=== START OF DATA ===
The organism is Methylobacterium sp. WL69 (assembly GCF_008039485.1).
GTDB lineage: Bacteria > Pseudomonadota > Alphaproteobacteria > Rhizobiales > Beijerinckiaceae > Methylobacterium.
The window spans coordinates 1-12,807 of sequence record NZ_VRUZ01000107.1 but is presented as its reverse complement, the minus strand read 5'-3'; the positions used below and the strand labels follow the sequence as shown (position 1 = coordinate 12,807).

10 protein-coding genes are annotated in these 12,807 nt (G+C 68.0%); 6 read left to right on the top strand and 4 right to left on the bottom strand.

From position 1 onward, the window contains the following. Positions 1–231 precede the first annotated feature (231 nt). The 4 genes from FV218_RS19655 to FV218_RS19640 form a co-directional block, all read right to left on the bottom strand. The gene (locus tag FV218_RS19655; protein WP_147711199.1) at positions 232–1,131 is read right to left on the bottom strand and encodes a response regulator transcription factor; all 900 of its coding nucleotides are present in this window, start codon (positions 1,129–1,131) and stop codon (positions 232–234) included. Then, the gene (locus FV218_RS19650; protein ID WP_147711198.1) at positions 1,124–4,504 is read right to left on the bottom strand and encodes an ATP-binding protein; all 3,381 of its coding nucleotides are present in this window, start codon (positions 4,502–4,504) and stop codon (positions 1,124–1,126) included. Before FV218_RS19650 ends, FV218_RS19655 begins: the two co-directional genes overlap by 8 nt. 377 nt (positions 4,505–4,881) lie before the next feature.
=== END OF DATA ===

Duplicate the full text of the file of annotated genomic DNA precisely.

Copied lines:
The organism is Methylobacterium sp. WL69 (assembly GCF_008039485.1).
GTDB lineage: Bacteria > Pseudomonadota > Alphaproteobacteria > Rhizobiales > Beijerinckiaceae > Methylobacterium.
The window spans coordinates 1-12,807 of sequence record NZ_VRUZ01000107.1 but is presented as its reverse complement, the minus strand read 5'-3'; the positions used below and the strand labels follow the sequence as shown (position 1 = coordinate 12,807).

10 protein-coding genes are annotated in these 12,807 nt (G+C 68.0%); 6 read left to right on the top strand and 4 right to left on the bottom strand.

From position 1 onward, the window contains the following. Positions 1–231 precede the first annotated feature (231 nt). The 4 genes from FV218_RS19655 to FV218_RS19640 form a co-directional block, all read right to left on the bottom strand. The gene (locus tag FV218_RS19655; protein WP_147711199.1) at positions 232–1,131 is read right to left on the bottom strand and encodes a response regulator transcription factor; all 900 of its coding nucleotides are present in this window, start codon (positions 1,129–1,131) and stop codon (positions 232–234) included. Then, the gene (locus FV218_RS19650; protein ID WP_147711198.1) at positions 1,124–4,504 is read right to left on the bottom strand and encodes an ATP-binding protein; all 3,381 of its coding nucleotides are present in this window, start codon (positions 4,502–4,504) and stop codon (positions 1,124–1,126) included. Before FV218_RS19650 ends, FV218_RS19655 begins: the two co-directional genes overlap by 8 nt. 377 nt (positions 4,505–4,881) lie before the next feature.